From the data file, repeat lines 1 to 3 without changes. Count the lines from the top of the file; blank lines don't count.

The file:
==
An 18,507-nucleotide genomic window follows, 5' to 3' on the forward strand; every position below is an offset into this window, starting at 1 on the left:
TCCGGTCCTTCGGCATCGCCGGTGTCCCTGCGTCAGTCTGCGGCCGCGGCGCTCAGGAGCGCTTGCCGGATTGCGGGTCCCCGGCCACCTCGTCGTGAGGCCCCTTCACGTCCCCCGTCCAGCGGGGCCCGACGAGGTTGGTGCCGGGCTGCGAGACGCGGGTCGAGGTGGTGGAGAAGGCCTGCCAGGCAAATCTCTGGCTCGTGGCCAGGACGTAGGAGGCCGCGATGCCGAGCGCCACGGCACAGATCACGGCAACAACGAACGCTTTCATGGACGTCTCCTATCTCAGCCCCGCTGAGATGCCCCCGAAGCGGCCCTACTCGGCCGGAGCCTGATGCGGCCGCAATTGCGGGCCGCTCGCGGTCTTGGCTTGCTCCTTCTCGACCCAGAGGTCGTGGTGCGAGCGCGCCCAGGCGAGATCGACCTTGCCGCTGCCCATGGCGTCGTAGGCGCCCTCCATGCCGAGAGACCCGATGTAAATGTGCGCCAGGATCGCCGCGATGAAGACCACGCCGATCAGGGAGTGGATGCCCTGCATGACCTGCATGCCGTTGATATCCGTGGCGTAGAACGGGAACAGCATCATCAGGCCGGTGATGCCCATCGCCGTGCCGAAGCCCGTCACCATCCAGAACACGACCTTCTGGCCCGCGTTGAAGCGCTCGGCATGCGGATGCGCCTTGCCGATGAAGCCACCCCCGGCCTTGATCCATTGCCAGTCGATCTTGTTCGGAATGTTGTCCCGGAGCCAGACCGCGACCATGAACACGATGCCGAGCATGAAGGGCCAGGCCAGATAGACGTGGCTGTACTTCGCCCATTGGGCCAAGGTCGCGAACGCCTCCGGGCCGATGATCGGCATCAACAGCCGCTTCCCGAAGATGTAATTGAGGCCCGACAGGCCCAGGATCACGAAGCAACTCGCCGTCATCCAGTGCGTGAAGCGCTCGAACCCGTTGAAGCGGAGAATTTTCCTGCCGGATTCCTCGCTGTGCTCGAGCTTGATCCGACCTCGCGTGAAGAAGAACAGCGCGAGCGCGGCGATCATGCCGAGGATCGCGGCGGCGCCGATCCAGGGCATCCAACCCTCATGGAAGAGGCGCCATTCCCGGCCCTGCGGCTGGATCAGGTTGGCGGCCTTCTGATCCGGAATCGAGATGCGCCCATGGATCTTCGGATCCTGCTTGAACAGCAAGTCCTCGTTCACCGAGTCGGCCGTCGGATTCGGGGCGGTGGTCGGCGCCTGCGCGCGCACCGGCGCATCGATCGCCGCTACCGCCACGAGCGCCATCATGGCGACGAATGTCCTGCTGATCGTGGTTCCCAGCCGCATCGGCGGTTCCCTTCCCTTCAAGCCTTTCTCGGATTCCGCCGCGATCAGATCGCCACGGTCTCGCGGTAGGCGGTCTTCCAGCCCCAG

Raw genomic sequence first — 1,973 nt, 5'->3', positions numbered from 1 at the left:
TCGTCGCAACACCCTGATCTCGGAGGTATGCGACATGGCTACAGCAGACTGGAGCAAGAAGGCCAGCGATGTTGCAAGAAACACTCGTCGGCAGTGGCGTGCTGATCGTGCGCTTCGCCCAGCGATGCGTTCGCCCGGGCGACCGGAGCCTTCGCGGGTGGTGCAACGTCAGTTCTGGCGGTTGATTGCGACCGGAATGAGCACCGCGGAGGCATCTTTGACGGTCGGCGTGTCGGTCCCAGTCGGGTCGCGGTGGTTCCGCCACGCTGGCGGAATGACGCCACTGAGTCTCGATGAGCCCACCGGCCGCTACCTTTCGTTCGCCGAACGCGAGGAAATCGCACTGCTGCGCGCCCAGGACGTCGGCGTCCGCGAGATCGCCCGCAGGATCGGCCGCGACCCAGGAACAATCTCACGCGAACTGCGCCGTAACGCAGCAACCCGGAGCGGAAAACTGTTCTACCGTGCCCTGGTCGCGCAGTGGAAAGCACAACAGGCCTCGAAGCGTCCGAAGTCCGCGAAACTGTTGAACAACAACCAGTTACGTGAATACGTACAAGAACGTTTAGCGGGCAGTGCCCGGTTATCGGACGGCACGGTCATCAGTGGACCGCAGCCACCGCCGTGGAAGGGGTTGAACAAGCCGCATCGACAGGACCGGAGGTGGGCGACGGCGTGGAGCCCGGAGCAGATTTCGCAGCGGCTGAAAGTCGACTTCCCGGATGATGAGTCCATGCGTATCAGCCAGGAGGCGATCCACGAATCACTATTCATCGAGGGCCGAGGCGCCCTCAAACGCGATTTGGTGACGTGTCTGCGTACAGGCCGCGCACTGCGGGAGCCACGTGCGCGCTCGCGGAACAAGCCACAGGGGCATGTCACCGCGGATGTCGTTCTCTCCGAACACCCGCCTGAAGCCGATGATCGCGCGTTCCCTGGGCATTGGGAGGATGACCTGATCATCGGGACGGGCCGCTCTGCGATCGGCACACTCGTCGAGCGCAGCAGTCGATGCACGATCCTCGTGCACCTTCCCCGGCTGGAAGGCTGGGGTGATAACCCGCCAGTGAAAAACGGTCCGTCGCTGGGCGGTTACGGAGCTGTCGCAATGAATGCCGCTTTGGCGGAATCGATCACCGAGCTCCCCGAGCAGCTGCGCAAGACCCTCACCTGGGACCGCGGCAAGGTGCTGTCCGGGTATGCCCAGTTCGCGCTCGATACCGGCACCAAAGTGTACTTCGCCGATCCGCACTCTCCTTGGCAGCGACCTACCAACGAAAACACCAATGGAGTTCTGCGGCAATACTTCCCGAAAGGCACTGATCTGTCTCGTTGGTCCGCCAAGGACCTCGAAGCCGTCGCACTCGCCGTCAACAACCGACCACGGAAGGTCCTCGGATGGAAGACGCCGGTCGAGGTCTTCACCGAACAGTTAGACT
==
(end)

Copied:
An 18,507-nucleotide genomic window follows, 5' to 3' on the forward strand; every position below is an offset into this window, starting at 1 on the left:
TCCGGTCCTTCGGCATCGCCGGTGTCCCTGCGTCAGTCTGCGGCCGCGGCGCTCAGGAGCGCTTGCCGGATTGCGGGTCCCCGGCCACCTCGTCGTGAGGCCCCTTCACGTCCCCCGTCCAGCGGGGCCCGACGAGGTTGGTGCCGGGCTGCGAGACGCGGGTCGAGGTGGTGGAGAAGGCCTGCCAGGCAAATCTCTGGCTCGTGGCCAGGACGTAGGAGGCCGCGATGCCGAGCGCCACGGCACAGATCACGGCAACAACGAACGCTTTCATGGACGTCTCCTATCTCAGCCCCGCTGAGATGCCCCCGAAGCGGCCCTACTCGGCCGGAGCCTGATGCGGCCGCAATTGCGGGCCGCTCGCGGTCTTGGCTTGCTCCTTCTCGACCCAGAGGTCGTGGTGCGAGCGCGCCCAGGCGAGATCGACCTTGCCGCTGCCCATGGCGTCGTAGGCGCCCTCCATGCCGAGAGACCCGATGTAAATGTGCGCCAGGATCGCCGCGATGAAGACCACGCCGATCAGGGAGTGGATGCCCTGCATGACCTGCATGCCGTTGATATCCGTGGCGTAGAACGGGAACAGCATCATCAGGCCGGTGATGCCCATCGCCGTGCCGAAGCCCGTCACCATCCAGAACACGACCTTCTGGCCCGCGTTGAAGCGCTCGGCATGCGGATGCGCCTTGCCGATGAAGCCACCCCCGGCCTTGATCCATTGCCAGTCGATCTTGTTCGGAATGTTGTCCCGGAGCCAGACCGCGACCATGAACACGATGCCGAGCATGAAGGGCCAGGCCAGATAGACGTGGCTGTACTTCGCCCATTGGGCCAAGGTCGCGAACGCCTCCGGGCCGATGATCGGCATCAACAGCCGCTTCCCGAAGATGTAATTGAGGCCCGACAGGCCCAGGATCACGAAGCAACTCGCCGTCATCCAGTGCGTGAAGCGCTCGAACCCGTTGAAGCGGAGAATTTTCCTGCCGGATTCCTCGCTGTGCTCGAGCTTGATCCGACCTCGCGTGAAGAAGAACAGCGCGAGCGCGGCGATCATGCCGAGGATCGCGGCGGCGCCGATCCAGGGCATCCAACCCTCATGGAAGAGGCGCCATTCCCGGCCCTGCGGCTGGATCAGGTTGGCGGCCTTCTGATCCGGAATCGAGATGCGCCCATGGATCTTCGGATCCTGCTTGAACAGCAAGTCCTCGTTCACCGAGTCGGCCGTCGGATTCGGGGCGGTGGTCGGCGCCTGCGCGCGCACCGGCGCATCGATCGCCGCTACCGCCACGAGCGCCATCATGGCGACGAATGTCCTGCTGATCGTGGTTCCCAGCCGCATCGGCGGTTCCCTTCCCTTCAAGCCTTTCTCGGATTCCGCCGCGATCAGATCGCCACGGTCTCGCGGTAGGCGGTCTTCCAGCCCCAG

Raw genomic sequence first — 1,973 nt, 5'->3', positions numbered from 1 at the left: